1 large onion, quartered
Dry rub of your choice
1/4-1/2 cup red wine
2 cups chicken stock

Trim most of the fat off of the shoulder. It’s ok to leave some, it will keep the meat moist. But mine came with a good 1/2″ of fat on one side…that’s too much!

In a large plastic bag, combine all ingredients, excepting the pork and onions. Add the pork and marinate overnight (or at least 4 hours).

Remove pork from marinade and pat dry with a papertowel. Rub on all sides with your favorite dry rub. Brown on all sides in a medium skillet over medium high heat.

Place in crockpot with onions, wine and chicken stock, and turn crockpot on medium low (mine is the 8 hour setting. Cover, and let it do it’s thing for 6-8 hours.

The meat should be fall off the bone tender when it is done. Literally. The shoulder bone was completely separated when the pork was done cooking. Use two forks to pull the pork apart. Use for anything!

 

Marinated Chuck Roast June 4, 2011

Filed under: Beef,comfort food,Fall/Winter — hmills96 @ 8:17 pm

Its a stormy night here in Indiana. I’ve already spent some of the evening hiding under my stairs as a funnel cloud spun over Yorktown. No confirmed touchdowns, but several reports of damage have already come through. A transformer blew just east of my house, and unfortunately, a fatality was reported in Madison County when a tree landed on a campground in Mounds Park. My thoughts and prayers go out to the family and friends of that victim.

However, before all this nasty weather hit, I started an amazing meal. I’ve had a few chuck roasts in my deep freeze for awhile, but did not really know what to do with them. After this recipe, there is no problem in that area anymore!

This meal takes awhile, but it is soooo worth it. This was just amazingly delicious. The marinade and slow, long braising made a normally tough cut melt into my mouth. And the gravy that resulted from the braise was so savory and delicious. I cleaned the pan with dinner rolls.

Marinated Chuck Roast

Adapted from Food for a Hungry Soul

3-4 lb chuck roast
1 tsp pepper
1 tsp oregano
1/2 tsp nutmeg
1 tsp salt
1 tsp country dijon
1/3 cup rice wine vinegar
1/4 cup ketchup
2 Tbsp EVOO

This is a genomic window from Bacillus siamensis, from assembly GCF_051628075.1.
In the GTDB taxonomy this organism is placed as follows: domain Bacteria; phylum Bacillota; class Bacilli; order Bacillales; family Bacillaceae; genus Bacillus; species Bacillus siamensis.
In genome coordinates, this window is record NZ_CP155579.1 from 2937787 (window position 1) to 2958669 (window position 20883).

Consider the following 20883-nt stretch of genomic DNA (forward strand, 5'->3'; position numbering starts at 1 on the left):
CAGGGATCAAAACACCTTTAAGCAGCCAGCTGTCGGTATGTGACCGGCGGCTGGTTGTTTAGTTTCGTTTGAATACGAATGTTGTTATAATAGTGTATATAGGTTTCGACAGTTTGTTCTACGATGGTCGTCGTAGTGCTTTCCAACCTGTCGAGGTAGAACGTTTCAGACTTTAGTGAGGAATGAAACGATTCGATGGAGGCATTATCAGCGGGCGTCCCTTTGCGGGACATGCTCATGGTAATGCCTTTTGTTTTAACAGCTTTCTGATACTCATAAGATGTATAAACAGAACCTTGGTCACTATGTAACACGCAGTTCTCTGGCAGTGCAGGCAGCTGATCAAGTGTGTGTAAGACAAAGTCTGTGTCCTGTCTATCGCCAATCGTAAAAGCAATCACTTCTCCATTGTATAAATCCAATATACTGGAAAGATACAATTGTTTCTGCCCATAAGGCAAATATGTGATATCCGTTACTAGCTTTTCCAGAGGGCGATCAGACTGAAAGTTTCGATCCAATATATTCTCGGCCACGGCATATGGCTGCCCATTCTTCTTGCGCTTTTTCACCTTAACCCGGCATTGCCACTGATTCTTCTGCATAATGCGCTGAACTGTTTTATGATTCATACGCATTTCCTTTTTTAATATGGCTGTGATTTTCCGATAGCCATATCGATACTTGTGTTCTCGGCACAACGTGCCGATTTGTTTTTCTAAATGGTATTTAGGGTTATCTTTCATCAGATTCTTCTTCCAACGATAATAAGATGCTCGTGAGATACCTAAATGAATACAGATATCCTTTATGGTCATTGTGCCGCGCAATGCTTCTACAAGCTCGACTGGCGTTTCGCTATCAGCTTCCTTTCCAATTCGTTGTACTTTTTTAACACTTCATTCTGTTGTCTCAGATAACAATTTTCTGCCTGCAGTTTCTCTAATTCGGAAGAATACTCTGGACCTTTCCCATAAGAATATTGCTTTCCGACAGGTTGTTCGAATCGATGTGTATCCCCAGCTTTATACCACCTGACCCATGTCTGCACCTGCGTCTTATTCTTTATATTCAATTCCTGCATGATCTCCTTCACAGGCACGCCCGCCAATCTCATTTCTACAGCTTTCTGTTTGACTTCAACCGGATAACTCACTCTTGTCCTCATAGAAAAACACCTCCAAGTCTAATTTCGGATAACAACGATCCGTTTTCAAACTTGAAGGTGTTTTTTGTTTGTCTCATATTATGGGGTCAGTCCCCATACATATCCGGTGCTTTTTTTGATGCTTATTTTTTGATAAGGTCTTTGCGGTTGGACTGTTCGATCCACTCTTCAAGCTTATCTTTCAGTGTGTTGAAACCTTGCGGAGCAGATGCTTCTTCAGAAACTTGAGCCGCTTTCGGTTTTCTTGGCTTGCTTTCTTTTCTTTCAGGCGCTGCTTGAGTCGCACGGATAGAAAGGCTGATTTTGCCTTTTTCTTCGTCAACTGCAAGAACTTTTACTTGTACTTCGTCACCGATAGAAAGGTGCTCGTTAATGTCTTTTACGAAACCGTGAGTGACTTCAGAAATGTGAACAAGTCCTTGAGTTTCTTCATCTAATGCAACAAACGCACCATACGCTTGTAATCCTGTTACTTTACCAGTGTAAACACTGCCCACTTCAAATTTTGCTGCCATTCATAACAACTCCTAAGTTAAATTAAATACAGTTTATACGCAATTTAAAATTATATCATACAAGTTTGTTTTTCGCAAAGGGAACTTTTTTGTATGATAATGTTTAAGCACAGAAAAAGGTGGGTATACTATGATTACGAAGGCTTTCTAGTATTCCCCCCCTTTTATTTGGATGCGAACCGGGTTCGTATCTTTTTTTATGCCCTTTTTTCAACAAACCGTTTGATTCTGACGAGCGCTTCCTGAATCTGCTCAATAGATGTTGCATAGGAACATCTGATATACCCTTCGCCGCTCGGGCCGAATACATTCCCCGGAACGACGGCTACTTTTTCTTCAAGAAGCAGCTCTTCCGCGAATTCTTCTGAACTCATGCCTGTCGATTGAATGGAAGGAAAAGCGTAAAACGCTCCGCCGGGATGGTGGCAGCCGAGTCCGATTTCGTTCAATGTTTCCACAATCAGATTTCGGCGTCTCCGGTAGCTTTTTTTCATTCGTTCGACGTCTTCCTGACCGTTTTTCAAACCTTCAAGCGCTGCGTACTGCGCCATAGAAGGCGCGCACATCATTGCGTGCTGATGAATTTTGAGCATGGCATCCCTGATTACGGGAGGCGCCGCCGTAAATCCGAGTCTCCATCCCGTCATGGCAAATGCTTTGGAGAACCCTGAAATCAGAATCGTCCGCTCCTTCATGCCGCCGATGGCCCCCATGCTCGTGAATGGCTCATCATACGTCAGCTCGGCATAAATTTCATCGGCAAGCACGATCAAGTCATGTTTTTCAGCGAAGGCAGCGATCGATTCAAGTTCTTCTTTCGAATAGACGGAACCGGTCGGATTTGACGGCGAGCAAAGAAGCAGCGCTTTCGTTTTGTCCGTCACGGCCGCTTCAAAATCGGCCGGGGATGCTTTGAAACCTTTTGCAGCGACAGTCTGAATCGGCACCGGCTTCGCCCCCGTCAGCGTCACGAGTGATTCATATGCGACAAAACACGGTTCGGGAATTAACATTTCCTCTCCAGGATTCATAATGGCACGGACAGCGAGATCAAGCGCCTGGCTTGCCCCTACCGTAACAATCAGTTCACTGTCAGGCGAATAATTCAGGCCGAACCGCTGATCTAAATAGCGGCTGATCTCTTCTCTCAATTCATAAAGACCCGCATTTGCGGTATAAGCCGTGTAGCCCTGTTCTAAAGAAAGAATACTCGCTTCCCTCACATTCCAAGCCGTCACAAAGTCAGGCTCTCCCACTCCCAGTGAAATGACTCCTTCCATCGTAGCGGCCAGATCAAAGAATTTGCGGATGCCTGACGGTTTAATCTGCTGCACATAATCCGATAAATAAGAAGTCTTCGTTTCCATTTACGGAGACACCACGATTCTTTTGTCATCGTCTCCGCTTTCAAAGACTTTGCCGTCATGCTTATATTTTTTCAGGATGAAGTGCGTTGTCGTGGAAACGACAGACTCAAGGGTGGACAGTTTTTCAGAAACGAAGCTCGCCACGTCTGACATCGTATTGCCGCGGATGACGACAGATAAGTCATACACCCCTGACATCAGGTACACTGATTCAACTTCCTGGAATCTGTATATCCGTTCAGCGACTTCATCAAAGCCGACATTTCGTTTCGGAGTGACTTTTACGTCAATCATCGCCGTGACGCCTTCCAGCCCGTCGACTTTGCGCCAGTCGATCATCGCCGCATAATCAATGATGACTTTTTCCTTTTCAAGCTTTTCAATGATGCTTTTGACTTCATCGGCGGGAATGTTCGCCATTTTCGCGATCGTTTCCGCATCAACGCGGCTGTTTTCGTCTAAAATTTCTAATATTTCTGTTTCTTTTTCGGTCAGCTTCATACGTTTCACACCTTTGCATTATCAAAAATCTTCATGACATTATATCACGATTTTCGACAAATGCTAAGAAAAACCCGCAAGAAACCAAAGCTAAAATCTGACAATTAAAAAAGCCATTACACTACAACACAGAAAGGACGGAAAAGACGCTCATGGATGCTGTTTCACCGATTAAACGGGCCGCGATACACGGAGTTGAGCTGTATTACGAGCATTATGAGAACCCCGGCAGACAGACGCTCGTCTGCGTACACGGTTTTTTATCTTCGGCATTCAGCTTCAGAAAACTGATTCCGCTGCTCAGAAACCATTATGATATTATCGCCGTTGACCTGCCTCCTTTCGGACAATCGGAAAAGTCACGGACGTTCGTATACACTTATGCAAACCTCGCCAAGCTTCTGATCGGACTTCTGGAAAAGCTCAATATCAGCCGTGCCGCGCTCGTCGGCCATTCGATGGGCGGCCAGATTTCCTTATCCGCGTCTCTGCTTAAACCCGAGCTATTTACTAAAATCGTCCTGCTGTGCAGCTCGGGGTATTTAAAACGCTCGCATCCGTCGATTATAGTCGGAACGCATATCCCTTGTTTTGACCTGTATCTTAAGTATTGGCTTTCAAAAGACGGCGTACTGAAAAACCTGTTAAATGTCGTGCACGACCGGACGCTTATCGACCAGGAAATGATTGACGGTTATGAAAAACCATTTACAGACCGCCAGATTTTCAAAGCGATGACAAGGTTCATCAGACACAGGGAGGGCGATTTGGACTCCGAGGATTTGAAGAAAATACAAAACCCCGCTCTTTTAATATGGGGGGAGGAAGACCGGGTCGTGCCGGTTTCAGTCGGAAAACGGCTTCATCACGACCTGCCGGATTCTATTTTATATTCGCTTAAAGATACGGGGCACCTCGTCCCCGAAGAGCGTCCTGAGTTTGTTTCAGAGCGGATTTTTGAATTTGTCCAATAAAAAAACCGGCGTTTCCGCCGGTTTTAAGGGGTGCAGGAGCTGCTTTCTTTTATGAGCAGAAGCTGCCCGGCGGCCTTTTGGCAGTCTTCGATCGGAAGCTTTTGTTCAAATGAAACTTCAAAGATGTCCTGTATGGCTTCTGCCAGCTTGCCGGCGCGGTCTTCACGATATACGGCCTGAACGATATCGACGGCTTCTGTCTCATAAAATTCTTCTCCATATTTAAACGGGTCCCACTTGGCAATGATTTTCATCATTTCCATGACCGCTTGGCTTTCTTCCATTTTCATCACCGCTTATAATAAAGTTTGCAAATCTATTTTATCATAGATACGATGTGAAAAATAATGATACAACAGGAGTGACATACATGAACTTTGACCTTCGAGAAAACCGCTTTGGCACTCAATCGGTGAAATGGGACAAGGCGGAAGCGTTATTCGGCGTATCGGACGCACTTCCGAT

1/2 cup brown sugar
3 Tbsp soy sauce
1 Tbsp Worcestershire sauce
1 cup Zinfindel
6 cloves garlic, smashed

Mix all ingredients together in a large bag or container. Marinate chuck roast for 3-4 hours.

Remove roast from marinade and let it come to room temp. Preheat oven to 350. Preheat large saute pan/skillet over med-high heat.

Sear both sides of roast–only about a minute on each side.

Pour marinade over meat and roast in oven for 1 hour.

Let the roast rest for 15-20 minutes before slicing. While the meat is resting, put pan back on stove and let remaining sauce reduce.

Slice thinly against the grain. Serve with gravy and simple roasted vegetables.

 

Country Onion Soup May 1, 2011

I have always been fascinated by storms. I remember one summer, when I was really young, my dad pointed out a massive storm cloud gathering over the fields, and told me, “That’s where tornadoes form.” I remember Mom freaking out one afternoon because Dad had taken off to follow a funnel cloud. Ever since then, I’ve watched the clouds, curious about what makes one thunderstorm different from the cells that form tornadoes. I watched Twister so many times, enthralled by the power and beauty (only now do I realize how awful that movie really was).

Thanks to the Internet, I can do something I’ve always wanted to do–Chase storms. Ok, so I’m not ACTUALLY out in Kansas with radars on my truck, but it’s still pretty thrilling. This will be my third season watching StormScapeLive.com, with Michael Phelps behind the wheel, teaching all of us amateurs/wanna-bes what is happening as a supercell develops. There’s 20-30 of us regulars who have really become a family on the chat. We always look forward to storm season, not just for the cells but also for the conversation.